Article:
"When it's totally public and out in the open, it's horrible. You see your name in the news, you're involved, there's a scandal. All of this stuff becomes more overwhelming and you begin to have a lot of regrets," Hilfer said.
"There's no way to escape the damage that this will cause," he said. "When something like this becomes public, we become the victims of our own misdeeds and there's no way out of this one alive. Everyone gets damages. Everyone gets pain inflicted."
Jennifer Sheehan found herself feeling conflicted about the media attention.
"Overall, I think it helped because most of the media was positive," she said. "But I think that emotionally for my family, it definitely hurt. It's hard enough to go through this, but then to have that constant focus…walking up to the courtroom, you couldn't even get out of the car. There were cameras everywhere. It's so overwhelming."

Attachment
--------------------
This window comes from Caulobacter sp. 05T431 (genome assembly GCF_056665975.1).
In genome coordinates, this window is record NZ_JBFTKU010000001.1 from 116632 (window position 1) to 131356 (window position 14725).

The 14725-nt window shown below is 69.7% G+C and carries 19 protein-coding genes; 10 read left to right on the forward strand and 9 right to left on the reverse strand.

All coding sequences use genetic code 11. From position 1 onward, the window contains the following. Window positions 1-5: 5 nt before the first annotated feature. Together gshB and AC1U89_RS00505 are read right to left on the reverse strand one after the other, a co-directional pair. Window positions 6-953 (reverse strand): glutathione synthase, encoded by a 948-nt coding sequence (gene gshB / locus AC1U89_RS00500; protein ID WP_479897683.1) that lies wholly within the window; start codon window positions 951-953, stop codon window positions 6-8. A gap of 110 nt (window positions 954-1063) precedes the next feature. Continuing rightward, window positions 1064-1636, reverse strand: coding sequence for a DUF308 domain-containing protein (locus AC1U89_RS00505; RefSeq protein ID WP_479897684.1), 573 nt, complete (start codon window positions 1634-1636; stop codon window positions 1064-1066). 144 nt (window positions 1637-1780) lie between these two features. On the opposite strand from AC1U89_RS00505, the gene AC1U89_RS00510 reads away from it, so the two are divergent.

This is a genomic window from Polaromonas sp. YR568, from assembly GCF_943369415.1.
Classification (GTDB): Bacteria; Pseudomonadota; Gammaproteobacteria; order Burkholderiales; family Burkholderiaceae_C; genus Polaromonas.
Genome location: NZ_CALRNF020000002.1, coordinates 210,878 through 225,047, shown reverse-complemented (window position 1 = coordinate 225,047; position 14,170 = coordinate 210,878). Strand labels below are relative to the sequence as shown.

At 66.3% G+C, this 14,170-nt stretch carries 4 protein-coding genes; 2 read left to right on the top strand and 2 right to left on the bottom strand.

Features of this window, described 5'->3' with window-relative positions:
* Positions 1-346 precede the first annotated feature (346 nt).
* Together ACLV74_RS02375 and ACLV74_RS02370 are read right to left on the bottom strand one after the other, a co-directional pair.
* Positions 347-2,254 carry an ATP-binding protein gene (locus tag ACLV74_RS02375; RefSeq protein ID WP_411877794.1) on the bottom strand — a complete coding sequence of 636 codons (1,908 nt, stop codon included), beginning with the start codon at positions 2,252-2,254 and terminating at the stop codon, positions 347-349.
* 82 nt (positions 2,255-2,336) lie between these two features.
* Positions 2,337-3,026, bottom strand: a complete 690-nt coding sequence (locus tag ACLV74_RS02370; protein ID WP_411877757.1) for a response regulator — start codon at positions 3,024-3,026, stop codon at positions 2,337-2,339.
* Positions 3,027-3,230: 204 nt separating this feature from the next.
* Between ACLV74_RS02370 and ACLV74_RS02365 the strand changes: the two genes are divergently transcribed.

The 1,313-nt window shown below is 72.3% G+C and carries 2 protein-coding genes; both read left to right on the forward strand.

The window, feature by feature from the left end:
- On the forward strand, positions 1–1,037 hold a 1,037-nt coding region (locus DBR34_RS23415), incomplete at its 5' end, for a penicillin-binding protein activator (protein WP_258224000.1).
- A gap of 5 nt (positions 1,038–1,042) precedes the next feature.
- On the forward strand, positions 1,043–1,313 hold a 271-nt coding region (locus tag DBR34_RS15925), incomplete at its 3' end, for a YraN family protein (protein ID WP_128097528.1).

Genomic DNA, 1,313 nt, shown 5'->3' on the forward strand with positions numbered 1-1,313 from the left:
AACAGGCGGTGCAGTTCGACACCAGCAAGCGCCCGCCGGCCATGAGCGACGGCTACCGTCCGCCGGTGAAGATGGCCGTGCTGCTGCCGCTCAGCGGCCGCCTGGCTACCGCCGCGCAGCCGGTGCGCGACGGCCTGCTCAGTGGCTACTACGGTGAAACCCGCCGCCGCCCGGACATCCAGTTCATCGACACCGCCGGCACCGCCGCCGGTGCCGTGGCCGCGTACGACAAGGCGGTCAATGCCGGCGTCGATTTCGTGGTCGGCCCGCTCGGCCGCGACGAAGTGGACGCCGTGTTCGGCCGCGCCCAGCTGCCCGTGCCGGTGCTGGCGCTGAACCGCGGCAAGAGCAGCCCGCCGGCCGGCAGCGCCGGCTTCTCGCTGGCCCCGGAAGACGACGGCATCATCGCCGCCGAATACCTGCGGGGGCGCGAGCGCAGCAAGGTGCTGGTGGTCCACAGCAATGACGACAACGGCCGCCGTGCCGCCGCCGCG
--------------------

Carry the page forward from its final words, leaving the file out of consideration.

For Jennifer Sheehan and her brother, the ordeal paid off when their mother was found not guilty.
"At the end, right before the verdict was read, I couldn't even breathe," Jennifer Sheehan wrote in the book. "Raymond told me that it felt to him like time had stopped. We were both so scared and nervous. Hearing 'not guilty' for murder in the 2nd degree and again 'not guilty' for the first gun possession charge was the most ecstatic feeling either of us have ever had."
Though Sheehan says she does not feel put together all the time, she says her relationship with her mother is stronger than ever.
"She's okay and I don't have to text her all the time. He's not going to hurt her," Sheehan said. "She couldn't really be herself or be happy when he was alive. Now, I'm getting to know her, who she really is."
Though Hilfer said that the residual effects from the trial experience can resonate throughout someone's life, the hope is that the child learns from the ordeal.
"It's a horrible experience for these kids," Hilfer said. "One would hope that they would learn from their parents' mistakes."